In Libba’s absence, Jack Macrae became far more of an inside player, so may go back to a more outside game. He has always been able to rack up big numbers, but whether his team gets the most bang for their buck through him is the question.
Lachie Hunter is the pure wingman of the team, also gets a lot of the ball, and has a handy knack of finding a pocket of space forward of the ball.
Toby McLean and Josh Dunkley are the resident hard nuts who both made gains last year, even as their team went backwards. Dunkley is a great size for a midfielder, and uses that to his advantage when in the forward-line. Once he got his midfield chance in the second half of the year, he took it.
Mitch Wallis is one that has possibly become a bit marginalised with the rise of McLean and Dunkley, but is both consistent and clever.
Marcus Bontempelli is the superstar of the midfield, and we’ll see him written about later in the week as part of The Roar’s Top 50. His is by far the most damaging and creative player on the Bulldogs list, but spent too much time deep forward in losing teams last year.
It’s always a hard balance to strike when you’ve got a player that is a gun both forward and in the middle, and the Dogs do have trouble kicking goals.
The Bont does help with that, kicking multiples eight times last season. But he can create more goals sending the ball inside 50 on angles no-one else can see; better that than cooling his heels in the goal-square for five minutes at a time with the ball nowhere to be seen.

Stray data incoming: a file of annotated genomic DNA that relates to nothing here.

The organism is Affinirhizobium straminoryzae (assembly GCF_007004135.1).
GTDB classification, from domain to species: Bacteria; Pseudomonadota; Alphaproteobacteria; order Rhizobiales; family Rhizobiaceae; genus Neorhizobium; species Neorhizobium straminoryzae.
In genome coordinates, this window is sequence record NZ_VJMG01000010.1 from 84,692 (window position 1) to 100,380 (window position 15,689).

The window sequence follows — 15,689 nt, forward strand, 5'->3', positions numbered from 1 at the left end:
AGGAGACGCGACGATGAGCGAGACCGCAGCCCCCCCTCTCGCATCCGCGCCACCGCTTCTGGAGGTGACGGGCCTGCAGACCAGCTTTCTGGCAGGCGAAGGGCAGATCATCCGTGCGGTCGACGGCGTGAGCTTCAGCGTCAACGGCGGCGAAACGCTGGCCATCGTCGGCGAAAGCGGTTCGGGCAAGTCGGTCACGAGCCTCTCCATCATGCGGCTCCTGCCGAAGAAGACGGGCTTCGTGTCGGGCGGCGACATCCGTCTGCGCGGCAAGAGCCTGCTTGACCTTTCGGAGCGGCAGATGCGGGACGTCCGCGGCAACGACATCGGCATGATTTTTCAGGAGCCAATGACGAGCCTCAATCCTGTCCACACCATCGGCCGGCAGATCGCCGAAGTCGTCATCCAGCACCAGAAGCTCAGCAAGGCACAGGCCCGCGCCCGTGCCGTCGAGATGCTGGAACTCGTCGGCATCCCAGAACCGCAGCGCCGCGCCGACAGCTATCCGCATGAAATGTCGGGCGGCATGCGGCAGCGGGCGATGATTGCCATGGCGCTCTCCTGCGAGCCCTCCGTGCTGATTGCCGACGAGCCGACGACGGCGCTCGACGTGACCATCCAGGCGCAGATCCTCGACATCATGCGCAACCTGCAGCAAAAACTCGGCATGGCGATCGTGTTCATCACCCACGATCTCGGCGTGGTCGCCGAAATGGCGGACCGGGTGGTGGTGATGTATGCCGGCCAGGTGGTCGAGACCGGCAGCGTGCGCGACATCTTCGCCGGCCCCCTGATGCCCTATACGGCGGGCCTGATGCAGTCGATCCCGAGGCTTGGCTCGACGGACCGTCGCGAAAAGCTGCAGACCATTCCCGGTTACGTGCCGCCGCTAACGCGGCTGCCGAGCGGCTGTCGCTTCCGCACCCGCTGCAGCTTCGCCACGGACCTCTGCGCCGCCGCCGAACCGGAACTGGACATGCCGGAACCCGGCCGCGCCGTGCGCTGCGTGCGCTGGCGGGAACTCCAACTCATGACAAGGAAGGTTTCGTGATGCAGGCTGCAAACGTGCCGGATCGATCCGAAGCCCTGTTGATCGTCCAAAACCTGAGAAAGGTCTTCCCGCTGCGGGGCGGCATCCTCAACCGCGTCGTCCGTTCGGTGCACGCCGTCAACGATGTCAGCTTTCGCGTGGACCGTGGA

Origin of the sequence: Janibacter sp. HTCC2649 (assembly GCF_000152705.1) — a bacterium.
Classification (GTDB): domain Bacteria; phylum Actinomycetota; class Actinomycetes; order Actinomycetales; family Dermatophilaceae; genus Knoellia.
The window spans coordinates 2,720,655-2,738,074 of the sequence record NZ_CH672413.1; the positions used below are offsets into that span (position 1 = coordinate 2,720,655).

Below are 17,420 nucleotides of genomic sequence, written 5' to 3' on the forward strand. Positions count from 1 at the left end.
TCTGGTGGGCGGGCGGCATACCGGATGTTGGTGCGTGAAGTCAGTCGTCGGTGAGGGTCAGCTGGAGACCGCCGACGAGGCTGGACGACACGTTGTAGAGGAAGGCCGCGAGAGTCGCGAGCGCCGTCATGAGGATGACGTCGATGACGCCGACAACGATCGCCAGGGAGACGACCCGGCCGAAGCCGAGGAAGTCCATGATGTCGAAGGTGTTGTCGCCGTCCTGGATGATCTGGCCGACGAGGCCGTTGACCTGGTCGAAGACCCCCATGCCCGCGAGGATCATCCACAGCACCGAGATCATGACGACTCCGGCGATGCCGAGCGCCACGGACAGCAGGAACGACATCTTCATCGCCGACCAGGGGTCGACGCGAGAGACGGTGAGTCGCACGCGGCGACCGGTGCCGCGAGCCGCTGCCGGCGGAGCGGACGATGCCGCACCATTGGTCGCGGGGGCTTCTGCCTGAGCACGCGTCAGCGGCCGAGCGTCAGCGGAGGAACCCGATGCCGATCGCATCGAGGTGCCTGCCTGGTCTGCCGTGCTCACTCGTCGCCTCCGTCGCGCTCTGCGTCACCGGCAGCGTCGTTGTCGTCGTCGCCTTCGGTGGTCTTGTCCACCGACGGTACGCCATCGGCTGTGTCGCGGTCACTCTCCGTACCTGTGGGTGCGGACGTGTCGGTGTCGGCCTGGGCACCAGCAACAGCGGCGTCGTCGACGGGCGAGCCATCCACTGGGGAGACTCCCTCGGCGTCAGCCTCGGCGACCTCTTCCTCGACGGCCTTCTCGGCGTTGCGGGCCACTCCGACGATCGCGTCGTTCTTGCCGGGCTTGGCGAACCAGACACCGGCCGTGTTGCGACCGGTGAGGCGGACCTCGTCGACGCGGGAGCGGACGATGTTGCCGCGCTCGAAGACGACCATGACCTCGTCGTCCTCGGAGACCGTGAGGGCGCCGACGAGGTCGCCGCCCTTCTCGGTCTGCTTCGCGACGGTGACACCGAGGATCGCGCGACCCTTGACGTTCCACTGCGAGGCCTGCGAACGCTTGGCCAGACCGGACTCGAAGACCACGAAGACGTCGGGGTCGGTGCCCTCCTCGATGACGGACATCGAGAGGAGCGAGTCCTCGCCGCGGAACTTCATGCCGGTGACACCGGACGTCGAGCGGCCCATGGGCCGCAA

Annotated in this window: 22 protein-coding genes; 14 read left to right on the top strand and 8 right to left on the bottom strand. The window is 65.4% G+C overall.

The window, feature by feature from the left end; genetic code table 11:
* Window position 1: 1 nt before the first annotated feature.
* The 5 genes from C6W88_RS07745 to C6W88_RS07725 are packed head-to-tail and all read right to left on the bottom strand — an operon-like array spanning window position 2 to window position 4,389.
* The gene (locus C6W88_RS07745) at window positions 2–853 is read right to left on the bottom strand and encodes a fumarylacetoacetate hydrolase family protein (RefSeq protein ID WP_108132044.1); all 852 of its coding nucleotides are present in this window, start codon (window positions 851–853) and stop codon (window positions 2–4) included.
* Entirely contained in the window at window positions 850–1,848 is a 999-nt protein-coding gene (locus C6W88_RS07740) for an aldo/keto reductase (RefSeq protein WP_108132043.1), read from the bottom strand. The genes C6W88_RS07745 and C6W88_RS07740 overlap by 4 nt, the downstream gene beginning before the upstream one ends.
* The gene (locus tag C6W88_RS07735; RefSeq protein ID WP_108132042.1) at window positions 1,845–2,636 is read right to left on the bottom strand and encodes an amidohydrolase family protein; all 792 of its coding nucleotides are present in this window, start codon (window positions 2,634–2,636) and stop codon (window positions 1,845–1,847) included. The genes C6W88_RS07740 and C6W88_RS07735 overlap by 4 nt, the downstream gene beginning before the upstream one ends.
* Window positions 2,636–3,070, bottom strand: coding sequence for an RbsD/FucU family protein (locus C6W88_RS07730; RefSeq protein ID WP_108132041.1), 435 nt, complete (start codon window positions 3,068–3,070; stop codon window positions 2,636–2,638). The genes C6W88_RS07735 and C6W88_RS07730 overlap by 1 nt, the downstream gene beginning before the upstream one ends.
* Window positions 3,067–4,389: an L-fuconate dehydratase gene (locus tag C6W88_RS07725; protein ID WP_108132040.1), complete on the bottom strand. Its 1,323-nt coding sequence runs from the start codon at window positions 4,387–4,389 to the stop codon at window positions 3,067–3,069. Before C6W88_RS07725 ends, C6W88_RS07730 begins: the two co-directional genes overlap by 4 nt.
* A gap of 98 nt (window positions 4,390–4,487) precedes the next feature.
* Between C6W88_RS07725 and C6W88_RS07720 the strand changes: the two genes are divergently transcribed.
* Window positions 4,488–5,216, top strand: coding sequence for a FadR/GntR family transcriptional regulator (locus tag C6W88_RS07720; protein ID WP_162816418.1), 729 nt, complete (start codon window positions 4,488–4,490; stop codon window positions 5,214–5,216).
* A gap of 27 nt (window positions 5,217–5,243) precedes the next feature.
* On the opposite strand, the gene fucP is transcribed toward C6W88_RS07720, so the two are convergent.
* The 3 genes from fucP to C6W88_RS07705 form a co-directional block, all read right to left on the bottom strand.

The Dogs have beaten one top eight side in their last 35 matches. Bontempelli is a weapon that can help them do it if Beveridge can get the balance right.
The return of Matthew Suckling will help the Dogs’ ball movement from the back half. Ed Richards, like Naughton, was outstanding in his debut season and has a touch of magic.
Sam Lloyd was brought across from Richmond to add to the mix of players that can rotate through the middle and forward, not that there was a shortage.
Bailey Williams started to hit his straps as a rebounding defender, so of course Beveridge threw him forward late last year. Jason Johannisen is another that has been moved around, despite his clear best footy coming as a running halfback.
Caleb Daniel is the best decision-maker at the Dogs, or at least on par with Bontempelli. The more the ball is in his hands, the better off they are. Hayden Crozier had the best year of his career after six years at Fremantle where he never quite found his niche.
The Western Bulldogs won the 2016 flag with their versatility, but the further time goes on the clearer it becomes that they clicked and rode a hot streak for a four week period that just happened to coincide with finals.
This is not to denigrate their 15-win 2016, only two less than top placed Sydney, or their achievement. They were defensively outstanding that season, but found their attacking game in September.
Richmond in 2017 and West Coast in 2018 were also surprise premiers, but both teams did so off the back of clearly defined roles for individuals and structures within the team. If backing in something for the long term, this method seems more sustainable than Beveridge’s constant swapping and changing.
The Dogs were a young side winning the flag, and are still a young side now. There is too much against them when it comes to making a push for finals once more.